Record Number of Migrants: LAPD's Solution

The issue of immigration and law enforcement has been a contentious one in the United States for many years. As the country continues to grapple with a record number of migrant encounters at the southern border, the Los Angeles Police Department (LAPD) is taking the lead on a unique immigration challenge. The Department is working to allow non-citizen DACA (Deferred Action for Childhood Arrivals) recipients to become sworn officers and carry a firearm full-time.

On Tuesday, Los Angeles Police Chief Michel Moore announced that the Board of Police Commissioners had unanimously approved the outline of a policy that would allow DACA recipients the capacity to carry a firearm off-duty. This decision has been largely prohibited by law because DACA recipients are not United States citizens. However, Moore believes that this policy will be a model for other police departments across the country.

The LAPD has been working closely with the Department of Justice at the state and federal levels to create a policy that meets the current immigration laws and policies in the United States. The proposed policy has not been finalized yet and could take weeks or months to become official. However, this move by the LAPD is a significant step towards recognizing the contributions and potential of DACA recipients.

Chief Moore believes that these young people already play a significant role in society. They work, pay taxes, and are responsible members of their communities. Allowing them to become sworn officers and carry a firearm is an expansion of their capabilities and will also benefit the LAPD.

Some may have concerns about having non-citizens as police officers, and the LAPD is well-aware of these issues. However, Moore believes that this is a trend that is already happening across the country. He sees it as a recognition of the fact that DACA recipients are fully functioning members of society who can make valuable contributions as police officers.

One of the main concerns about hiring DACA recipients as police officers is the issue of safety. Being a police officer is a full-time job, and not allowing them to carry a weapon could put their lives at risk. As one LAPD source put it, these officers often work in the communities they police, and not being armed when off-duty could jeopardize their safety.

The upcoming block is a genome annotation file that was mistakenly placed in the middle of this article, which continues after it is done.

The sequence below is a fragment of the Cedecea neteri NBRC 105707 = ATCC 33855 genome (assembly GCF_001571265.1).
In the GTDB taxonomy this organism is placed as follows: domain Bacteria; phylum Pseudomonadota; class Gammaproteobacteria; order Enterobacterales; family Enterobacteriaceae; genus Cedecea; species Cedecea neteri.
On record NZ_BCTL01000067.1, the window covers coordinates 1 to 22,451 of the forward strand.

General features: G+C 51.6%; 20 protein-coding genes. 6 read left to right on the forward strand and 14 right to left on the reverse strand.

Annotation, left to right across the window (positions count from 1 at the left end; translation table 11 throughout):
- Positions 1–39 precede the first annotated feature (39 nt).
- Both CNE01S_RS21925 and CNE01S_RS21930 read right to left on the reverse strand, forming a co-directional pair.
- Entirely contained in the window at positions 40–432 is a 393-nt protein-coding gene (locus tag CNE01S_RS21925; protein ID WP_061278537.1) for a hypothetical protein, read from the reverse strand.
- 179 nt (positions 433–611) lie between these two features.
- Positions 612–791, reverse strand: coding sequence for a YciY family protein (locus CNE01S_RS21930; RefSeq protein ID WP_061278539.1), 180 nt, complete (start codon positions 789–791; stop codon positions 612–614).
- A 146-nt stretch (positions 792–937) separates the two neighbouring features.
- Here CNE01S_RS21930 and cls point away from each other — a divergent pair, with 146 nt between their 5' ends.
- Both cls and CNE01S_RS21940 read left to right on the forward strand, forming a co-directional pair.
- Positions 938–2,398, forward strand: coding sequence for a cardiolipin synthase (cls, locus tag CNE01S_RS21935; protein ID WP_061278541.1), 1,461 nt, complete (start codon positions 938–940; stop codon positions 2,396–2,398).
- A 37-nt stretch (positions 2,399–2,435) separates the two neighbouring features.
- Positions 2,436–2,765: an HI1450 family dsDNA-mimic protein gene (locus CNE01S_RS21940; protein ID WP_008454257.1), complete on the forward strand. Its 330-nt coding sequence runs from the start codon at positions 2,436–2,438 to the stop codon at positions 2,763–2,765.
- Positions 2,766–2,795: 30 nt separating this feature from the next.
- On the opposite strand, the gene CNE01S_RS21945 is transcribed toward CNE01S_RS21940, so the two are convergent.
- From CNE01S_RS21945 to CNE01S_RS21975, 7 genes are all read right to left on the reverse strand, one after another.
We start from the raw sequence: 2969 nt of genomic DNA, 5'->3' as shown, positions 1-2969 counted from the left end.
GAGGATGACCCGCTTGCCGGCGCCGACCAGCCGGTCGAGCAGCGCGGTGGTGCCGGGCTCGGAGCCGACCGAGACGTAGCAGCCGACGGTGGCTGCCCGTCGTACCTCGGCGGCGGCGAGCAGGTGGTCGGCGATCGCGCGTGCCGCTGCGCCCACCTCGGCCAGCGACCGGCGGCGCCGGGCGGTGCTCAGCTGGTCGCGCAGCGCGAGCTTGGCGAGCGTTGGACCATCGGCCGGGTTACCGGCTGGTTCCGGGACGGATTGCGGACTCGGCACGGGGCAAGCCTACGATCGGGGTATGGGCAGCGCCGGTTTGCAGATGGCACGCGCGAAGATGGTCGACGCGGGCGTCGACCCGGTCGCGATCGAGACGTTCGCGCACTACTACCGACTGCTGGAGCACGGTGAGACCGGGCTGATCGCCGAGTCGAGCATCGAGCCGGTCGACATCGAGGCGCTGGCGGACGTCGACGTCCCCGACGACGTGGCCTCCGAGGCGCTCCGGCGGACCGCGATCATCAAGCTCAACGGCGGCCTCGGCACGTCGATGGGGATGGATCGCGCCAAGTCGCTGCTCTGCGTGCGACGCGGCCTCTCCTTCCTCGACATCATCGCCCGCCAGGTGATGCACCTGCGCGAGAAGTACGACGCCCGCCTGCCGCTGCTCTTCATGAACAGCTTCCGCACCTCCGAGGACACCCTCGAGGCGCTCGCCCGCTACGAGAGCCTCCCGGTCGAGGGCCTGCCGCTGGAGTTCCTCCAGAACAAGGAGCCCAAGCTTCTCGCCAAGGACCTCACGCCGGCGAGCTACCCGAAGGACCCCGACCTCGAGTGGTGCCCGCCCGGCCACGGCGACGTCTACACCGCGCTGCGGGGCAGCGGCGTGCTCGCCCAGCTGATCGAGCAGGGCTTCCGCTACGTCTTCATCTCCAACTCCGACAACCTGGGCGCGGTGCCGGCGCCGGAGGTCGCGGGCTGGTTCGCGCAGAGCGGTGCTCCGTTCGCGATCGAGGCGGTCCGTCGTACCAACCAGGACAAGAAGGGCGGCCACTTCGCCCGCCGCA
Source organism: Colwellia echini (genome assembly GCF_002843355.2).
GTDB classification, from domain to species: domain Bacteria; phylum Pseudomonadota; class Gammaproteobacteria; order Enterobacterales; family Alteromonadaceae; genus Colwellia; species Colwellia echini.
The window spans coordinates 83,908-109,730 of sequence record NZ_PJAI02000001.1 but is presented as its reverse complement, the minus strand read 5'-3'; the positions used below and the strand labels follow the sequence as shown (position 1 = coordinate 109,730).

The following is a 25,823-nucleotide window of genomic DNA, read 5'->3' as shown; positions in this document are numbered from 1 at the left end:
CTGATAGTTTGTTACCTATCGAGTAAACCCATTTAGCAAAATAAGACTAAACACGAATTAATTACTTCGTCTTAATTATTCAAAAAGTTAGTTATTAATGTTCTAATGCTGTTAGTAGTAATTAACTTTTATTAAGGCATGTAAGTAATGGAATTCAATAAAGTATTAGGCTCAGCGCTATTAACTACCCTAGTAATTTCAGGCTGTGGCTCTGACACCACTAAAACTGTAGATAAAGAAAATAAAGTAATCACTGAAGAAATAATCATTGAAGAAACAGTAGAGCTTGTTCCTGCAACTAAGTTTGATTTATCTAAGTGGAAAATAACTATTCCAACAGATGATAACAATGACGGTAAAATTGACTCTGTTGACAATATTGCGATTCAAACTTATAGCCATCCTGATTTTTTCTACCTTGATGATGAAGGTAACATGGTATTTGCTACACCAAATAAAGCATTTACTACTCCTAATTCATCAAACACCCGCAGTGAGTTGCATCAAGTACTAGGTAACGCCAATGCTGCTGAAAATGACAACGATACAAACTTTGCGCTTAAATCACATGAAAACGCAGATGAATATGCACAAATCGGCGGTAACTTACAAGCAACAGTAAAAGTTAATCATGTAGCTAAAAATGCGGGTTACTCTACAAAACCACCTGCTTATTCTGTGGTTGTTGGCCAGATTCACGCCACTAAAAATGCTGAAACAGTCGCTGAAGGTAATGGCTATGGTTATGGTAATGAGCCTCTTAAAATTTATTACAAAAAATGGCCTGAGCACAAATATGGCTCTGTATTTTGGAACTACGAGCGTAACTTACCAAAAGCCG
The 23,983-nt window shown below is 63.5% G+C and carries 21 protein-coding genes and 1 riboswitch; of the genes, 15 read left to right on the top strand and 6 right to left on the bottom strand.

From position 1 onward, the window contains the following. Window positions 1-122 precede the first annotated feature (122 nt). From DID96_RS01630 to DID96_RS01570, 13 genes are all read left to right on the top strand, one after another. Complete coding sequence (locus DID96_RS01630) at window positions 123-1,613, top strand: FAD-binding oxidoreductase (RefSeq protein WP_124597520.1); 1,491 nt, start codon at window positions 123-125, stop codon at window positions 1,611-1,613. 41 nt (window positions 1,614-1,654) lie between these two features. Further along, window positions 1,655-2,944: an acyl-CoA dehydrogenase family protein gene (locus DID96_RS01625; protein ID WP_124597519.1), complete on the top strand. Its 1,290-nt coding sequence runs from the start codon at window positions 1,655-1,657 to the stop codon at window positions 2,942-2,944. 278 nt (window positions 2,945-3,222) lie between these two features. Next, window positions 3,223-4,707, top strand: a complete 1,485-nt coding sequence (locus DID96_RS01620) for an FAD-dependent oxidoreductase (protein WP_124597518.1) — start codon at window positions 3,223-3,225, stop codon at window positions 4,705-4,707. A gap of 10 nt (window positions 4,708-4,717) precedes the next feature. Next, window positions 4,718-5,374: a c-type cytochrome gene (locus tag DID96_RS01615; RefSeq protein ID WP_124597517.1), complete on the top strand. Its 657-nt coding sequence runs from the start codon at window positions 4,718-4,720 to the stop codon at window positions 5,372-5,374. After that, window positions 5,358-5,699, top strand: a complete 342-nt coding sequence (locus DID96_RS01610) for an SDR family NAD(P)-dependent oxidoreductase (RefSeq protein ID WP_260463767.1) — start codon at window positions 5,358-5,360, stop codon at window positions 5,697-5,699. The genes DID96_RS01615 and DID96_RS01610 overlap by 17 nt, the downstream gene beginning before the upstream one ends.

The LAPD currently has one DACA recipient who recently graduated from the police academy and is ready to start working. Nine more DACA recipients are scheduled to graduate in the spring, and they could potentially join the force as well. The Los Angeles County Sheriff's Department also has six DACA recipients who recently graduated from the academy and nine in training.

Former Los Angeles County Sheriff Alex Villanueva has expressed his disapproval of the LAPD's decision. He believes that hiring DACA recipients is a sign of poor leadership and a result of the shrinking pool of applicants. He is also concerned that this will lead to lowering hiring standards.

However, the Los Angeles Police Protective League, which represents over 9,200 officers, fully supports the policy. They believe that officers are police officers 24 hours a day and should be afforded all the rights and protections that come with the job, regardless of whether they are on or off duty.

The issue of hiring DACA recipients as police officers is not new, and states like California and Colorado have already amended their laws to allow non-citizens to become sworn peace officers. With the LAPD leading the way, other police departments across the country may also start considering the potential of these Dreamers to serve as police officers and protect their communities.

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